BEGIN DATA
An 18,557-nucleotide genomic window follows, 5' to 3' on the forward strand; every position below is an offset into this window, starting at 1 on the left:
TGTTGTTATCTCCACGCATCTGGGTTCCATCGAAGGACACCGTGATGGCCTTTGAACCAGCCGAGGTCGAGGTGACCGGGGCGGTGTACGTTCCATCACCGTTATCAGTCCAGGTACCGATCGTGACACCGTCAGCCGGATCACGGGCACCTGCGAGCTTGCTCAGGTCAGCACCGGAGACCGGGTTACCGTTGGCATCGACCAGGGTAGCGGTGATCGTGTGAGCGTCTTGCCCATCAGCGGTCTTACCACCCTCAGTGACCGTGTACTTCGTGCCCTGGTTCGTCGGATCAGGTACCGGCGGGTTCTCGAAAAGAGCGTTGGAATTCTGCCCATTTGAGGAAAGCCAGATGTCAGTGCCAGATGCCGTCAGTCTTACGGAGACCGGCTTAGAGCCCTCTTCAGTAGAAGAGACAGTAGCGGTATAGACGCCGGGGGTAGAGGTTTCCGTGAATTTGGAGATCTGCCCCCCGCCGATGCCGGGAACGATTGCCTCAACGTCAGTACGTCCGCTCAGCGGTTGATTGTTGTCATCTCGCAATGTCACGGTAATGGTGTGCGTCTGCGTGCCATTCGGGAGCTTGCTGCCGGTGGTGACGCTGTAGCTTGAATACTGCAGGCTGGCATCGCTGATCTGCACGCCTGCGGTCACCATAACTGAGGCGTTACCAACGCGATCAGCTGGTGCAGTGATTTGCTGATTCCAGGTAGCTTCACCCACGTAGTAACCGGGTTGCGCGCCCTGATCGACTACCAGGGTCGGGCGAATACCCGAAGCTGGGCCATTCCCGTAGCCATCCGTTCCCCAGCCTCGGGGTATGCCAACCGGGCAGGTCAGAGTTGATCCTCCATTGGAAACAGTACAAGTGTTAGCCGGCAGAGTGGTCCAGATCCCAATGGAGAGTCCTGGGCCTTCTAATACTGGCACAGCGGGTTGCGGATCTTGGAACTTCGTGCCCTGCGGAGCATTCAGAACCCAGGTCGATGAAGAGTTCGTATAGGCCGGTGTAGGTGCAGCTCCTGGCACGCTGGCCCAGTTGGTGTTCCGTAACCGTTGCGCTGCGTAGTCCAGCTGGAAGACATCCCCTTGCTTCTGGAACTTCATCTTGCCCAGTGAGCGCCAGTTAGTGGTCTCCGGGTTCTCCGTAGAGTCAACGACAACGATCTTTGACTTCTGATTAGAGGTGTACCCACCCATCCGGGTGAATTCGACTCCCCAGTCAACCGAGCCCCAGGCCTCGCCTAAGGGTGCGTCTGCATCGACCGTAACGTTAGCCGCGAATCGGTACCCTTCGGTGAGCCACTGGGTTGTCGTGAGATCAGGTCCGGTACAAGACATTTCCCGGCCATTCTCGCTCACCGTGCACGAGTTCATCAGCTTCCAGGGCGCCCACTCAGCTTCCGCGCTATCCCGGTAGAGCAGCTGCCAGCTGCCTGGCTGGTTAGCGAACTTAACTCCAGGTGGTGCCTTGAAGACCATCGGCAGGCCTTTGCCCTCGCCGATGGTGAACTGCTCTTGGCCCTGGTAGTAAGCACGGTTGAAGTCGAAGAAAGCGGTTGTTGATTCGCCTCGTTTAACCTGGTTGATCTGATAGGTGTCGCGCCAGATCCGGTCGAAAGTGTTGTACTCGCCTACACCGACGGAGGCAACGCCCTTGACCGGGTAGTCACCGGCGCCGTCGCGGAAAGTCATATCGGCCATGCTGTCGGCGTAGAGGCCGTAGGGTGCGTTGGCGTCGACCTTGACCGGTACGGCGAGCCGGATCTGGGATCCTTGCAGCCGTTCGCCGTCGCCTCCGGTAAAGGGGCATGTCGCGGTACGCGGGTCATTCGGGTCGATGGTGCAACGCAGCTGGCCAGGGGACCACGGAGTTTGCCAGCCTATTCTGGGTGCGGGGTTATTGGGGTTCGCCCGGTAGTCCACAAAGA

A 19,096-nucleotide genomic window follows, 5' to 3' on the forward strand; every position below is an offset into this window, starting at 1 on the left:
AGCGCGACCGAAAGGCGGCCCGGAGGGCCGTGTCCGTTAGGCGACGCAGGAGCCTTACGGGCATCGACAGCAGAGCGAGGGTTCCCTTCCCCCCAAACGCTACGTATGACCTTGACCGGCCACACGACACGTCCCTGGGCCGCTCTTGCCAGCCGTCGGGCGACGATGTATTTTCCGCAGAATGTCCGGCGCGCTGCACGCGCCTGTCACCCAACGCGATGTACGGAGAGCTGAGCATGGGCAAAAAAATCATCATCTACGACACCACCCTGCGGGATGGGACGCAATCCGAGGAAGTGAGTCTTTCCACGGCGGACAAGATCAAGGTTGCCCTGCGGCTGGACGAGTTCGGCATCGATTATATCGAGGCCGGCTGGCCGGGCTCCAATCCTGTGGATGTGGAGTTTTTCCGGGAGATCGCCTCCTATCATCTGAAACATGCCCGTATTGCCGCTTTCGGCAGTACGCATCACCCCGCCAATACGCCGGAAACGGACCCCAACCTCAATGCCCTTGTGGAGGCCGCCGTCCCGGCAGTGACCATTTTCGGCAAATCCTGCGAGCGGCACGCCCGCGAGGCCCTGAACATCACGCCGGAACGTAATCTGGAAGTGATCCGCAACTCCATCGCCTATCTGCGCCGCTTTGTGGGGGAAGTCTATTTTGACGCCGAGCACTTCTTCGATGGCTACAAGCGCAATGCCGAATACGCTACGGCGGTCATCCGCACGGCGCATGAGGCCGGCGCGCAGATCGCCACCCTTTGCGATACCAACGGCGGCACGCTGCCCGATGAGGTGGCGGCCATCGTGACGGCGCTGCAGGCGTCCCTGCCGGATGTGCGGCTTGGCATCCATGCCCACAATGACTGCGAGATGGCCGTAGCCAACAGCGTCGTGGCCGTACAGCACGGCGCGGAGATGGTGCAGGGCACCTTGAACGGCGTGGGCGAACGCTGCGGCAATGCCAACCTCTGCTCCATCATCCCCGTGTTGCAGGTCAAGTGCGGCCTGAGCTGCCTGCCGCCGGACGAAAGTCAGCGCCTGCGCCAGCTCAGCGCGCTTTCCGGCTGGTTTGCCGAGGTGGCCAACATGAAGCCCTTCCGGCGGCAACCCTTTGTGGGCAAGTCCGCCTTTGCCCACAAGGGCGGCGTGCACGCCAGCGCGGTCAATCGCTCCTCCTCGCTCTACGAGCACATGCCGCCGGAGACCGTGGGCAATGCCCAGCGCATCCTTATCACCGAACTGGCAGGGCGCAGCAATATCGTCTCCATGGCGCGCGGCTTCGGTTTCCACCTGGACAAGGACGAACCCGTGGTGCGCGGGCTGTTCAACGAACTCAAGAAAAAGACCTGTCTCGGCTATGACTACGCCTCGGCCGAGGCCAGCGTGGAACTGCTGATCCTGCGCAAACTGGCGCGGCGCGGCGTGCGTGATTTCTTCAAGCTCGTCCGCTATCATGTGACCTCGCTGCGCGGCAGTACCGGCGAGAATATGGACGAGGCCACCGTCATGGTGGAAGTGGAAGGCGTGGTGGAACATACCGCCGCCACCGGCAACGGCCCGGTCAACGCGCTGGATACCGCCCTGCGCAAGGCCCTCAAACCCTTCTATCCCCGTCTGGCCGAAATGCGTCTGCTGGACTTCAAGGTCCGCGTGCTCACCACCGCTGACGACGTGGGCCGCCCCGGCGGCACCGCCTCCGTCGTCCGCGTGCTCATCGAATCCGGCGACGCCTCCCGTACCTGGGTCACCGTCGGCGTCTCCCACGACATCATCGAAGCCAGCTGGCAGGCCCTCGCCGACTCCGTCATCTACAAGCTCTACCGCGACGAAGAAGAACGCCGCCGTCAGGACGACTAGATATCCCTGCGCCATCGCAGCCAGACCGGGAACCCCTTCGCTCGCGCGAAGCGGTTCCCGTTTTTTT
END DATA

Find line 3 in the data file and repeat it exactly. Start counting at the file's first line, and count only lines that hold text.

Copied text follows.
A 19,096-nucleotide genomic window follows, 5' to 3' on the forward strand; every position below is an offset into this window, starting at 1 on the left: